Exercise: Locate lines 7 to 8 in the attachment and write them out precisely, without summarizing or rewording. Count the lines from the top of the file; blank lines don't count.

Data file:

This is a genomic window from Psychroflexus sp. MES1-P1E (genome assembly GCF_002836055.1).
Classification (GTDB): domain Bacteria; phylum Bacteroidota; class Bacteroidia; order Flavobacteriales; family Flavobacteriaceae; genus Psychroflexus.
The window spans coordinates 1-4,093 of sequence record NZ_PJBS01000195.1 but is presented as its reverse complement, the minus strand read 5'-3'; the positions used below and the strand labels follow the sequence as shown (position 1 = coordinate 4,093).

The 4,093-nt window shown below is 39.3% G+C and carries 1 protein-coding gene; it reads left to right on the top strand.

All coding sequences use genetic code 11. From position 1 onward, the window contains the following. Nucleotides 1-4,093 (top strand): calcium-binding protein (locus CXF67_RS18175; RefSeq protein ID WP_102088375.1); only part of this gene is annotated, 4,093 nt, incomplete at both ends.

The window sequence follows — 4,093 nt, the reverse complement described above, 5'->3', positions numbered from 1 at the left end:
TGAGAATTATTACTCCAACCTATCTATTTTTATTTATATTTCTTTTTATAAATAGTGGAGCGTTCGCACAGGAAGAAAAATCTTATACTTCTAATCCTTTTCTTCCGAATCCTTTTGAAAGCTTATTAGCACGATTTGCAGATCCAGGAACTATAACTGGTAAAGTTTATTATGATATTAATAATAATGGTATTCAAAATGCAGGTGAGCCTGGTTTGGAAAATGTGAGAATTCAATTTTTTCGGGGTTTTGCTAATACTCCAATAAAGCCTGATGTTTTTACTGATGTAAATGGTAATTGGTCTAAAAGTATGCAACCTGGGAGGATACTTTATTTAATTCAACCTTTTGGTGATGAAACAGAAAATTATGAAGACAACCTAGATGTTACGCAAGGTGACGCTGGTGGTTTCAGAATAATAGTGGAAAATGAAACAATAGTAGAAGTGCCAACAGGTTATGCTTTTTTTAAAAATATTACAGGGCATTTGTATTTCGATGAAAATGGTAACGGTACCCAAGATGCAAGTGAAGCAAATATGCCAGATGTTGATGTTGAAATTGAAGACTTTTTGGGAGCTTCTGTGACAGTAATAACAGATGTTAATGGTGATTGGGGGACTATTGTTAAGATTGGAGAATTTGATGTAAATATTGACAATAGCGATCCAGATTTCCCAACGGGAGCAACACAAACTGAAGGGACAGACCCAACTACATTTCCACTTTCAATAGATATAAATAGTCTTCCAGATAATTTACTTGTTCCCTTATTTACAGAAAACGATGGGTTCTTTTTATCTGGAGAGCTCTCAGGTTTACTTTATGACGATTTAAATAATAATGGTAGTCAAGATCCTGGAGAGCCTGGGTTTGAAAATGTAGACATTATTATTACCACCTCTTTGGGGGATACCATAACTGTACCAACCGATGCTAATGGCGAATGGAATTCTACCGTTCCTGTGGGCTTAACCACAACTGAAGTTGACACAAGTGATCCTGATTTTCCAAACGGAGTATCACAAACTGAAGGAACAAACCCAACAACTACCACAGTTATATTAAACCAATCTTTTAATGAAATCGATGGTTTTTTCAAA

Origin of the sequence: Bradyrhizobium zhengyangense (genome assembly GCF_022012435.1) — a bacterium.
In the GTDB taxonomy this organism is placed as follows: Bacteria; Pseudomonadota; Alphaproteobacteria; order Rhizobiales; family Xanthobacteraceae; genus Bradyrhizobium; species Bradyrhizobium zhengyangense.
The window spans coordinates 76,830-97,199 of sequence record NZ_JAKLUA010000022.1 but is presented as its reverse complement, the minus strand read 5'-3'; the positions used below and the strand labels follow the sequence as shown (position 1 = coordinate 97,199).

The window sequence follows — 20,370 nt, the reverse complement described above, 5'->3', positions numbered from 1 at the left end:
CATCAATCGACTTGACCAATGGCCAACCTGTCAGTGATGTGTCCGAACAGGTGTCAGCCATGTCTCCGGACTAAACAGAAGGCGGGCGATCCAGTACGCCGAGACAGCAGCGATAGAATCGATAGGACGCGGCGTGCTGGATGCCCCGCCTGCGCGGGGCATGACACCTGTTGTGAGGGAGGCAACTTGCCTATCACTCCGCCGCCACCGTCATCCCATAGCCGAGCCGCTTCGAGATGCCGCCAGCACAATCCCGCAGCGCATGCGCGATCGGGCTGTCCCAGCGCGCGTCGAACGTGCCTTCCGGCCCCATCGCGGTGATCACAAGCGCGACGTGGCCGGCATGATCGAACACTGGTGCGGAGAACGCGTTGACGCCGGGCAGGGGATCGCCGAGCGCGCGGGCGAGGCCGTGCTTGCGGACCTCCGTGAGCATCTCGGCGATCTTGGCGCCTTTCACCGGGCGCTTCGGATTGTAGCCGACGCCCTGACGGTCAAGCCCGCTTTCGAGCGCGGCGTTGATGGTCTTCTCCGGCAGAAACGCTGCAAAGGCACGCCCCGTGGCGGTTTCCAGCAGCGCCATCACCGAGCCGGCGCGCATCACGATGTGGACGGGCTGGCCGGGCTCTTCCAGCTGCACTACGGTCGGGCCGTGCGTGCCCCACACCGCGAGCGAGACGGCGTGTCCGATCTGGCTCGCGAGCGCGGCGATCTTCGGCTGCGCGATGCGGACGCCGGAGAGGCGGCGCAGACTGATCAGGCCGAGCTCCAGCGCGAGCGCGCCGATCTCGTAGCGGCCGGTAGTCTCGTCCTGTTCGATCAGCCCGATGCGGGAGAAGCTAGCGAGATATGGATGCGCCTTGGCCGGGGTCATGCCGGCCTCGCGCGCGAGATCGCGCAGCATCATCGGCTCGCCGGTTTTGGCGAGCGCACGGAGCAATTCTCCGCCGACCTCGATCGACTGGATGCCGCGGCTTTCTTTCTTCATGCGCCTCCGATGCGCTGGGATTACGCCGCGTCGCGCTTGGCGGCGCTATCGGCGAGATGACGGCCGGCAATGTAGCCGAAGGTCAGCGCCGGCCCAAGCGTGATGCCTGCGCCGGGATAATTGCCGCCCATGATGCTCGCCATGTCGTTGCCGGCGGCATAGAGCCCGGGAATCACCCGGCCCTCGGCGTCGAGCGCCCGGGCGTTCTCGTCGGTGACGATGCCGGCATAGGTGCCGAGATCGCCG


TGAGAATTATTACTCCAACCTATCTATTTTTATTTATATTTCTTTTTATAAATAGTGGAGCGTTCGCACAGGAAGAAAAATCTTATACTTCTAATCCTTTTCTTCCGAATCCTTTTGAAAGCTTATTAGCACGATTTGCAGATCCAGGAACTATAACTGGTAAAGTTTATTATGATATTAATAATAATGGTATTCAAAATGCAGGTGAGCCTGGTTTGGAAAATGTGAGAATTCAATTTTTTCGGGGTTTTGCTAATACTCCAATAAAGCCTGATGTTTTTACTGATGTAAATGGTAATTGGTCTAAAAGTATGCAACCTGGGAGGATACTTTATTTAATTCAACCTTTTGGTGATGAAACAGAAAATTATGAAGACAACCTAGATGTTACGCAAGGTGACGCTGGTGGTTTCAGAATAATAGTGGAAAATGAAACAATAGTAGAAGTGCCAACAGGTTATGCTTTTTTTAAAAATATTACAGGGCATTTGTATTTCGATGAAAATGGTAACGGTACCCAAGATGCAAGTGAAGCAAATATGCCAGATGTTGATGTTGAAATTGAAGACTTTTTGGGAGCTTCTGTGACAGTAATAACAGATGTTAATGGTGATTGGGGGACTATTGTTAAGATTGGAGAATTTGATGTAAATATTGACAATAGCGATCCAGATTTCCCAACGGGAGCAACACAAACTGAAGGGACAGACCCAACTACATTTCCACTTTCAATAGATATAAATAGTCTTCCAGATAATTTACTTGTTCCCTTATTTACAGAAAACGATGGGTTCTTTTTATCTGGAGAGCTCTCAGGTTTACTTTATGACGATTTAAATAATAATGGTAGTCAAGATCCTGGAGAGCCTGGGTTTGAAAATGTAGACATTATTATTACCACCTCTTTGGGGGATACCATAACTGTACCAACCGATGCTAATGGCGAATGGAATTCTACCGTTCCTGTGGGCTTAACCACAACTGAAGTTGACACAAGTGATCCTGATTTTCCAAACGGAGTATCACAAACTGAAGGAACAAACCCAACAACTACCACAGTTATATTAAACCAATCTTTTAATGAAATCGATGGTTTTTTCAAA

Origin of the sequence: Bradyrhizobium zhengyangense (genome assembly GCF_022012435.1) — a bacterium.